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Local B2B marketers came together at an educational event hosted by SEI in Oaks, PA, last Thursday to learn from a CMO of an investment company, a marketing agency president, and a NY Times best-selling author/partner of a media company. The topic? A B2B marketer’s new job – selling. The day concluded with a tour of SEI’s art collection, the West Collection.

Three unique speakers brought new perspectives on the role of sales in the marketing domain. Mark Samuels, CEO of SEI; Ted Birkhahn, President and Partner, Peppercomm; and Tim Sanders, former CSO of Yahoo, Author and now Partner at Deeper Media covered three very different yet crucial insights on how the role of B2B marketers has evolved into strategic sales.

Mark Samuels, CMO of SEI
“Selling” the power of a marketing-driven company internally

SEI’s Mark Samuels highlighted key behaviors that drive success:

  • Being a change agent is key to B2B. Anticipating change and making adjustments, practicing and proving, and overcoming skepticism define this role.
  • Creating the brand and communicating it. Answer the tough question: “Who are we?”
  • Always look at things and see if there is a better way to do what we’re doing.
  • Don’t sell a concept – promote a solution!

Mark shared that he took on a big challenge trying to make SEI a marketing-driven company. He advised to make “big changes in small increments.” He felt that it took special attributes for a marketer to take this on and succeed, specifically the “3 Ps”: Passion, Persistence, and Patience. His last note of advice? Run your marketing team like it is your own business within the greater organization, focus on making “big changes in small increments,” and build momentum and credibility along the way.

Ted Birkhahn, President and Partner, Peppercomm
How to stop “selling” product to business executives, and instead start helping them do their jobs better

The message from global business executives to global marketers is clear, “Stop marketing to me!” Global business executives are seeking substance. They have complex problems to solve and want content that will help them do their job better or make better decisions. However, marketers are still focusing on general marketing. Ted talked to us about a recent survey of business executives that examined how well B2B marketers are “hitting the mark.” The result, a majority of marketers connect their content directly to a product or service, while business executives see this approach as a sales pitch.

Ted highlighted key advice for content marketers who want to be relevant and strategic:

  • Because more and more time is spent on internet research before purchase, we know that audiences are deep into their search for solutions.
  • If you are using content that is merely campaign driven, think again. Leveraging content today must be a long-term strategy.
  • Marketers must shift their thinking to how their content can be part of the buyer’s journey.

Buyers are looking for category solutions early in the funnel. Later in the funnel, brands become more important as buyers are looking for specific solutions and comparisons.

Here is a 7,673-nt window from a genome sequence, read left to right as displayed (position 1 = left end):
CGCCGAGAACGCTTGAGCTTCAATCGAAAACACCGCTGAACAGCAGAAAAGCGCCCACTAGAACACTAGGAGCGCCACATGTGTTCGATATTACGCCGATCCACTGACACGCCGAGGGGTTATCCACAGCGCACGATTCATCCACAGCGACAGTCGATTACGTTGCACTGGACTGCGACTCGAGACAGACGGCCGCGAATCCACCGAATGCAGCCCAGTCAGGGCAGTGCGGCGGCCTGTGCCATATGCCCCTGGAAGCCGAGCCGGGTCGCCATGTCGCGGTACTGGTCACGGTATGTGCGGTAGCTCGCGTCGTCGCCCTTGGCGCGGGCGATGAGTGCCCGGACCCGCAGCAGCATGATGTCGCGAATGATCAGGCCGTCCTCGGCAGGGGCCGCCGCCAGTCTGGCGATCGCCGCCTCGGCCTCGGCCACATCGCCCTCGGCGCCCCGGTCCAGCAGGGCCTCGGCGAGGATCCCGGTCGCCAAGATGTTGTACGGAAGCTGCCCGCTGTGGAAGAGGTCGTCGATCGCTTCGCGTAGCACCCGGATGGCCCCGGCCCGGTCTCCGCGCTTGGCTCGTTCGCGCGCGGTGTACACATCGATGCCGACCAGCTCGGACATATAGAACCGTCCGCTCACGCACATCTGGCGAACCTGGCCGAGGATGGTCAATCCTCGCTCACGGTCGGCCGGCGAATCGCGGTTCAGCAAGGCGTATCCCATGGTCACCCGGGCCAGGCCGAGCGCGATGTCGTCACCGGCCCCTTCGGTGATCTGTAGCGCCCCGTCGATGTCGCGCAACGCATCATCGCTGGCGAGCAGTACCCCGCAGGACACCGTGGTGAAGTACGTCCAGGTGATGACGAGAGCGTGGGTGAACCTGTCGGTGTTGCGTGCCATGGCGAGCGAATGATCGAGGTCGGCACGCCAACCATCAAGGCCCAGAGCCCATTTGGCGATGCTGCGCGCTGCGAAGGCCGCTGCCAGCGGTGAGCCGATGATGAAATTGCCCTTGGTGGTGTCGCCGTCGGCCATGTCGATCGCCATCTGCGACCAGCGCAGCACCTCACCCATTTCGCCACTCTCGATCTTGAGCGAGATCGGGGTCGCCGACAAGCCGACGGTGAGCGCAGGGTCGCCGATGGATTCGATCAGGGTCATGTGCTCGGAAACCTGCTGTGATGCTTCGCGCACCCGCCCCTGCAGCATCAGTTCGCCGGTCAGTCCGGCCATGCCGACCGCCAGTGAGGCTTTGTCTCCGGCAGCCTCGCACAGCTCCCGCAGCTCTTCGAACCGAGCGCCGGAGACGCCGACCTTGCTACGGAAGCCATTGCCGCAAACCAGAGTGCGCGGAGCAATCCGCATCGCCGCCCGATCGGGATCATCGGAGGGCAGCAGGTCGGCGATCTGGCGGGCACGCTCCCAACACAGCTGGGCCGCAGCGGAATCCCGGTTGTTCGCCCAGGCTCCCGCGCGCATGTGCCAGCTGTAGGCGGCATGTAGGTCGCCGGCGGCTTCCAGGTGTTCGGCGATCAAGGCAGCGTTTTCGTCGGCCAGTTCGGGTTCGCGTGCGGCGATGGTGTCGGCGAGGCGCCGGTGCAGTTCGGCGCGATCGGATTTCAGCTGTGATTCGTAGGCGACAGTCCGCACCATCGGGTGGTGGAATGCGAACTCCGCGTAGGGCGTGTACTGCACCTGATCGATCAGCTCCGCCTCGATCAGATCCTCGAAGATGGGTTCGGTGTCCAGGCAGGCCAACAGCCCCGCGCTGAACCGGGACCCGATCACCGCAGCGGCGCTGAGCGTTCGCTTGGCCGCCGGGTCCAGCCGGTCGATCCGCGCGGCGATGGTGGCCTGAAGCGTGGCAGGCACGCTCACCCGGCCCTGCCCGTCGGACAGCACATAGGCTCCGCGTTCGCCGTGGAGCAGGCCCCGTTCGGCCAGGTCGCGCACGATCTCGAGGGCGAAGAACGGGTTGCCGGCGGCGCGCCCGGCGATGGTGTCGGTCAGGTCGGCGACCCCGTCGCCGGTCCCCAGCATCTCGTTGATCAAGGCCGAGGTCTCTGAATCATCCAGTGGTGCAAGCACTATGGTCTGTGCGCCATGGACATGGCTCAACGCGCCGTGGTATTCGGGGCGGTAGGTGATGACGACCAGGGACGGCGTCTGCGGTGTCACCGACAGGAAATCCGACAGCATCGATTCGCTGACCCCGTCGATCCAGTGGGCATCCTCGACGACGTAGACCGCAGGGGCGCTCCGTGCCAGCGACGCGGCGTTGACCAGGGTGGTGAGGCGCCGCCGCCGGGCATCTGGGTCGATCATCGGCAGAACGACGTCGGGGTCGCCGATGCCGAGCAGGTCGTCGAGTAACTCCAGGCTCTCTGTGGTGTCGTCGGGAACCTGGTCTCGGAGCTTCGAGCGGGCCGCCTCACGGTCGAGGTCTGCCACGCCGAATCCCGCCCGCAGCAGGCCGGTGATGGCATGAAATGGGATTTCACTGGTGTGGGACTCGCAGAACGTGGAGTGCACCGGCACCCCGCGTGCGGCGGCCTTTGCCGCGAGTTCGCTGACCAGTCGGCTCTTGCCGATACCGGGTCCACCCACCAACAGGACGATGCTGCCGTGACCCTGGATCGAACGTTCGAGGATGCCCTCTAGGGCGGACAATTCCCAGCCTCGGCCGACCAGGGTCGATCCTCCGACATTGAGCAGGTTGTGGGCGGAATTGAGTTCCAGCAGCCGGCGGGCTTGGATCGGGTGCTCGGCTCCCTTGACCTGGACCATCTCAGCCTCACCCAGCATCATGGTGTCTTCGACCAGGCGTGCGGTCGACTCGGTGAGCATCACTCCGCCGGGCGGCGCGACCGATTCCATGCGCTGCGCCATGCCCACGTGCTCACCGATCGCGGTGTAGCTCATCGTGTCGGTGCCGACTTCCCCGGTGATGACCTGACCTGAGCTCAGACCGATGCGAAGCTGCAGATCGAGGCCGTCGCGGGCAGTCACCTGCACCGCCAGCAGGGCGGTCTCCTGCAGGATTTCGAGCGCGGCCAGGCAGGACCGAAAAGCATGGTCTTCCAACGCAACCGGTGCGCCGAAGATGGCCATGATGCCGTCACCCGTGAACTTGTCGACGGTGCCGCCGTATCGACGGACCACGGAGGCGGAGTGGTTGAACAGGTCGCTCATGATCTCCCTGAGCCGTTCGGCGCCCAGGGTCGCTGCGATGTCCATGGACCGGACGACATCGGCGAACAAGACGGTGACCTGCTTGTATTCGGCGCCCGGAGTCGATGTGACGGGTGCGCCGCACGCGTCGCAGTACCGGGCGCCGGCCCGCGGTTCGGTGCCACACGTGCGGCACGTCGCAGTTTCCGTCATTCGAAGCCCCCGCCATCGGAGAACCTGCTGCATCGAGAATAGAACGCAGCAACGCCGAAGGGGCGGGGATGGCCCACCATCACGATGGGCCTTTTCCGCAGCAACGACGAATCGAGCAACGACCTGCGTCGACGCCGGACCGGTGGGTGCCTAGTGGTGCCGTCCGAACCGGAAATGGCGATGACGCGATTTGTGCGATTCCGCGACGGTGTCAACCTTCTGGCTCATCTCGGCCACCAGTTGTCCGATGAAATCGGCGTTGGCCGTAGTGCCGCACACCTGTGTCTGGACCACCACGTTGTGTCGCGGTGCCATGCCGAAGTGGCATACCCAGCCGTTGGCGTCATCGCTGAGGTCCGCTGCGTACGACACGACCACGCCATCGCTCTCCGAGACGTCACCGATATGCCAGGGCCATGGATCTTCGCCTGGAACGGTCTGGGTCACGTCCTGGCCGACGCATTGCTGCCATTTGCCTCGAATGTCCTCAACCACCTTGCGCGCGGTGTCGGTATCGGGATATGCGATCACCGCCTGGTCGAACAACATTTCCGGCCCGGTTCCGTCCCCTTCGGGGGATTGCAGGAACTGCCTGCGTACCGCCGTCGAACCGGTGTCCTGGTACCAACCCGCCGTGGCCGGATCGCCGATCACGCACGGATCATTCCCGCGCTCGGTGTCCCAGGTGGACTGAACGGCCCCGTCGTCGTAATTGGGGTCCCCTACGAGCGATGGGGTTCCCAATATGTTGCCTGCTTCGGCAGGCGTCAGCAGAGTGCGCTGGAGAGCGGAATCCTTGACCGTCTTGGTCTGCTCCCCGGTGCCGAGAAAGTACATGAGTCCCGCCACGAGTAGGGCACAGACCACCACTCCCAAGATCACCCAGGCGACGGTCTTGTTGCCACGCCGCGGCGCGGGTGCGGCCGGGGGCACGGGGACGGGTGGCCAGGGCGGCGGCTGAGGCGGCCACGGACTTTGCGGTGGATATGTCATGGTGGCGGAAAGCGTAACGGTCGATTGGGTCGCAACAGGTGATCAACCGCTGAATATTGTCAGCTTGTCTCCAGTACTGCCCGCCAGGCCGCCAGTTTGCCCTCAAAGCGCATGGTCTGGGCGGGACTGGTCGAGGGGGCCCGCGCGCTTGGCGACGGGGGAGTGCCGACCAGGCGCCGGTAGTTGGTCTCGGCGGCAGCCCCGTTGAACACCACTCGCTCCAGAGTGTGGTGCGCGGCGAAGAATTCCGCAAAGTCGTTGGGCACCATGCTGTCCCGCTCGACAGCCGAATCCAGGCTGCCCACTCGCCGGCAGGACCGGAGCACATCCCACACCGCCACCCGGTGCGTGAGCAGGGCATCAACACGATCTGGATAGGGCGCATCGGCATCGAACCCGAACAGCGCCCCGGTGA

Key goals to work towards follow:

  • Always add value.
  • Shift to transparency.
  • Trust is synonymous to thought leadership.
  • Know enough about the competition so as to create your differentiator.

The market research that Ted shared tells marketers what our audience wants – and expects. new online casino no deposit bonusLearn more about the survey feelings.

Tim Sanders, New York Times Best-Selling Author and Partner at Deeper Media
How to breakthrough “Selling Deadlock” with sales innovation

As a B2B marketer, we know that despite your team's best efforts, some deals will inevitably get stuck or key relationships will go sour. Tim Sanders demonstratively outlined his "Dealstorming" structured, scalable, repeatable process that can help teams break through any sales deadlock. Tim’s process drives sales innovation by combining the wisdom and creativity of everyone who has a stake in the sale.

Let’s face it – the level of complexity is rising. Along the buy cycle (Contact, Conceive, Convince, Contract) there are dozens of layers of problems. It starts with the number of people it takes to seal the deal – 5.4, and there are 2.4 that you never get in front of. Marketers need to get more creative in demonstrating the USP to everyone on the team. Tim shared these key take-aways:

  • Collaboration is critical.
  • Research has proven what works better – a great idea? No, a good team.
  • Systematic rapid problem solving wins the deal.
  • Avoid the “goat rodeo” and invite people to “prepare” for meetings with real ideas and solutions, not passive listening.

Tim is full of energy and great insights, such as “Genius is in the work, not the person”, and “Ideas can come from anywhere – where people don’t know what they don’t know,” and a BMAPhilly favorite, “A problem well-defined is half solved.”

Attendees got a complimentary edition of Tim’s latest book “Dealstorming,” made available by BMA and BlueWhale Research.

A Great Conclusion to a Great Day: Tour of West Art Collection at SEI

The day concluded with a tour of the West Collection artworks that are on long-term loan to SEI. Al West, the founder of SEI and his daughter Paige have spent the last 21 years collecting 3,100 compelling contemporary works by over 700 leading international artists. The goal of the West Collection is to share challenging and inventive work of emerging artists with the SEI audience and the public.

At any given time 1,500 works from the West Collection are installed at the SEI Corporate Campus in Oaks, PA, and other works are displayed in rotating exhibitions at the nearby West Collection Warehouse. Artworks are also loaned to various international and local museums and universities for exhibition.

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